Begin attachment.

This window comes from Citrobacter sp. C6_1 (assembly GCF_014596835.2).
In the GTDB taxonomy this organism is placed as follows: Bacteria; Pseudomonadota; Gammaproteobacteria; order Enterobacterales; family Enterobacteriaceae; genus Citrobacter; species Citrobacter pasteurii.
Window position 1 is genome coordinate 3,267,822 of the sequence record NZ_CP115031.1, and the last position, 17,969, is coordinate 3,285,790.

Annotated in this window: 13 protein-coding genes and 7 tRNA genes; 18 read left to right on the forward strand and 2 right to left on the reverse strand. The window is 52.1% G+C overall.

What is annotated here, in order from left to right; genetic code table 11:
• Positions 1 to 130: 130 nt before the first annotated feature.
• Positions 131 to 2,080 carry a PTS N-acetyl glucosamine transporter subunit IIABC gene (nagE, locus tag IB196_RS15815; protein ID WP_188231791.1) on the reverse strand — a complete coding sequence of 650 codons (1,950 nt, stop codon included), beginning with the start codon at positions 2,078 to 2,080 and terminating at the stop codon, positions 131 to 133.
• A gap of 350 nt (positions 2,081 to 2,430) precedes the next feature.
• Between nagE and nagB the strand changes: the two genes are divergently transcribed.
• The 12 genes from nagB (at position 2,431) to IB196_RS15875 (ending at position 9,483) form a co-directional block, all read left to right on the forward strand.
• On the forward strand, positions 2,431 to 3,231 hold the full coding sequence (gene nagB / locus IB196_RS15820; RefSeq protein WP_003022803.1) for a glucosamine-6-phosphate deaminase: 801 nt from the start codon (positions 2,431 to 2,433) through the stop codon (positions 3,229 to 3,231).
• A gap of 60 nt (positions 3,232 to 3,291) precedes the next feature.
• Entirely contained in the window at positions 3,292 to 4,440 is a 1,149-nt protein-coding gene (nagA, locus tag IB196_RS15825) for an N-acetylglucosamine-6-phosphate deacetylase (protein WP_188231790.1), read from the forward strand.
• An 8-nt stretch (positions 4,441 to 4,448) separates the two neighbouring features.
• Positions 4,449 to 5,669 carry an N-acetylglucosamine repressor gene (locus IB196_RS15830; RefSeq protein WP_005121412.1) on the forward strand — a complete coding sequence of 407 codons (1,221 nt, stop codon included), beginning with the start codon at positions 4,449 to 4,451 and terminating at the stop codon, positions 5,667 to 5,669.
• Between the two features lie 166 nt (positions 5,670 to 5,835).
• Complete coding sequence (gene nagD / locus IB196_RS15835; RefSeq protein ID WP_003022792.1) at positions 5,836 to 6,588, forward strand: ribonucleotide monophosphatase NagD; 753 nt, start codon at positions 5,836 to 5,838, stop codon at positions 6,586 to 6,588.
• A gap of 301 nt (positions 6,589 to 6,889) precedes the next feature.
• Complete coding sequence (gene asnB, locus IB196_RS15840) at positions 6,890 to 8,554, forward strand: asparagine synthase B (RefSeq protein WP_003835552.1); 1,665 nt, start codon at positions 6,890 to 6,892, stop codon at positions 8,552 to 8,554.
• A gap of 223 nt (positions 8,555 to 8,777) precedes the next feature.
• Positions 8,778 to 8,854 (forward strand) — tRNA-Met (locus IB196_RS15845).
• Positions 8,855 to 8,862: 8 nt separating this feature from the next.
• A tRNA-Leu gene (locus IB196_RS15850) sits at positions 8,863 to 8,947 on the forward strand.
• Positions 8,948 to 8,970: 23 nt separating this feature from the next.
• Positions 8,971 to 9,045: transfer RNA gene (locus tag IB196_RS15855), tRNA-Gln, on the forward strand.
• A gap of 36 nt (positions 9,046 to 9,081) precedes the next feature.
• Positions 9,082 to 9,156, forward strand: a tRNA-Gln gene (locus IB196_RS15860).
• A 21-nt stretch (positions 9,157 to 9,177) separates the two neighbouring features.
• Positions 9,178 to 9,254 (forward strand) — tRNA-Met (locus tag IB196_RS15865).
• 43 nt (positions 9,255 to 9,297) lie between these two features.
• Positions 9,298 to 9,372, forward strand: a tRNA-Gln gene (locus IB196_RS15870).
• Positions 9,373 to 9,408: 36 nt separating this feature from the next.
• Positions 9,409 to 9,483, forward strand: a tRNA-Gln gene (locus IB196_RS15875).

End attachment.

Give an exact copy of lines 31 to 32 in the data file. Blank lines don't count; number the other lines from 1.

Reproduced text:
• Positions 9,298 to 9,372, forward strand: a tRNA-Gln gene (locus IB196_RS15870).
• Positions 9,373 to 9,408: 36 nt separating this feature from the next.